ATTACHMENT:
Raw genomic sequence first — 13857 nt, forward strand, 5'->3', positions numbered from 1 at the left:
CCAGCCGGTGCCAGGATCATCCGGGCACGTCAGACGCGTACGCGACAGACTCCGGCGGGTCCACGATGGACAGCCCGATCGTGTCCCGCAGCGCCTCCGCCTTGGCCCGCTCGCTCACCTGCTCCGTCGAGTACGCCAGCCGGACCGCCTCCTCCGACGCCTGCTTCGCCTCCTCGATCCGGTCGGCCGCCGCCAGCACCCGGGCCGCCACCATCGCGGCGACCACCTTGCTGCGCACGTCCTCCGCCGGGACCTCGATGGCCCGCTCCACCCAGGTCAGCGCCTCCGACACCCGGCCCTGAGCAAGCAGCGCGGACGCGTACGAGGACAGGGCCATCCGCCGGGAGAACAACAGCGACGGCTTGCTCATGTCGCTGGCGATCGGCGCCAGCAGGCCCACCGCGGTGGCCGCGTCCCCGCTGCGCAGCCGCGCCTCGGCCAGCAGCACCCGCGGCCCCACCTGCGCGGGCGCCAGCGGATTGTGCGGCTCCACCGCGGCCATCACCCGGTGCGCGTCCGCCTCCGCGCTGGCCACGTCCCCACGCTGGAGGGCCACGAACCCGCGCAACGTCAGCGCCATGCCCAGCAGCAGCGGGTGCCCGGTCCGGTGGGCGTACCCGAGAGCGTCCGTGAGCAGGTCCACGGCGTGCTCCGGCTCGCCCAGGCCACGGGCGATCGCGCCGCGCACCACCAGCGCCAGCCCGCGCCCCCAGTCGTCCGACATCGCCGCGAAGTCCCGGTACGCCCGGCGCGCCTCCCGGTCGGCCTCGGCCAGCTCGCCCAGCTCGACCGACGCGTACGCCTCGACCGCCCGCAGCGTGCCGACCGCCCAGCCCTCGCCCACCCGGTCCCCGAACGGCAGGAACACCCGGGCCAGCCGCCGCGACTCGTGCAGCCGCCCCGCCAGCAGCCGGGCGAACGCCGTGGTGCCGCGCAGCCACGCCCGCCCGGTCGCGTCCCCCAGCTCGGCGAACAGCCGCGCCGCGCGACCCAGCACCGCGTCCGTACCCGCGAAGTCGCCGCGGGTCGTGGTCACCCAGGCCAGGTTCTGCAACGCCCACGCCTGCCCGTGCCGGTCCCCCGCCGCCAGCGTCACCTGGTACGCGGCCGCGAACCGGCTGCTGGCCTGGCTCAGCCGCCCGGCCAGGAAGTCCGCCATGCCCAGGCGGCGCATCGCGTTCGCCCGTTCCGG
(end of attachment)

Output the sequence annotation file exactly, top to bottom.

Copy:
Raw genomic sequence first — 13857 nt, forward strand, 5'->3', positions numbered from 1 at the left:
CCAGCCGGTGCCAGGATCATCCGGGCACGTCAGACGCGTACGCGACAGACTCCGGCGGGTCCACGATGGACAGCCCGATCGTGTCCCGCAGCGCCTCCGCCTTGGCCCGCTCGCTCACCTGCTCCGTCGAGTACGCCAGCCGGACCGCCTCCTCCGACGCCTGCTTCGCCTCCTCGATCCGGTCGGCCGCCGCCAGCACCCGGGCCGCCACCATCGCGGCGACCACCTTGCTGCGCACGTCCTCCGCCGGGACCTCGATGGCCCGCTCCACCCAGGTCAGCGCCTCCGACACCCGGCCCTGAGCAAGCAGCGCGGACGCGTACGAGGACAGGGCCATCCGCCGGGAGAACAACAGCGACGGCTTGCTCATGTCGCTGGCGATCGGCGCCAGCAGGCCCACCGCGGTGGCCGCGTCCCCGCTGCGCAGCCGCGCCTCGGCCAGCAGCACCCGCGGCCCCACCTGCGCGGGCGCCAGCGGATTGTGCGGCTCCACCGCGGCCATCACCCGGTGCGCGTCCGCCTCCGCGCTGGCCACGTCCCCACGCTGGAGGGCCACGAACCCGCGCAACGTCAGCGCCATGCCCAGCAGCAGCGGGTGCCCGGTCCGGTGGGCGTACCCGAGAGCGTCCGTGAGCAGGTCCACGGCGTGCTCCGGCTCGCCCAGGCCACGGGCGATCGCGCCGCGCACCACCAGCGCCAGCCCGCGCCCCCAGTCGTCCGACATCGCCGCGAAGTCCCGGTACGCCCGGCGCGCCTCCCGGTCGGCCTCGGCCAGCTCGCCCAGCTCGACCGACGCGTACGCCTCGACCGCCCGCAGCGTGCCGACCGCCCAGCCCTCGCCCACCCGGTCCCCGAACGGCAGGAACACCCGGGCCAGCCGCCGCGACTCGTGCAGCCGCCCCGCCAGCAGCCGGGCGAACGCCGTGGTGCCGCGCAGCCACGCCCGCCCGGTCGCGTCCCCCAGCTCGGCGAACAGCCGCGCCGCGCGACCCAGCACCGCGTCCGTACCCGCGAAGTCGCCGCGGGTCGTGGTCACCCAGGCCAGGTTCTGCAACGCCCACGCCTGCCCGTGCCGGTCCCCCGCCGCCAGCGTCACCTGGTACGCGGCCGCGAACCGGCTGCTGGCCTGGCTCAGCCGCCCGGCCAGGAAGTCCGCCATGCCCAGGCGGCGCATCGCGTTCGCCCGTTCCGG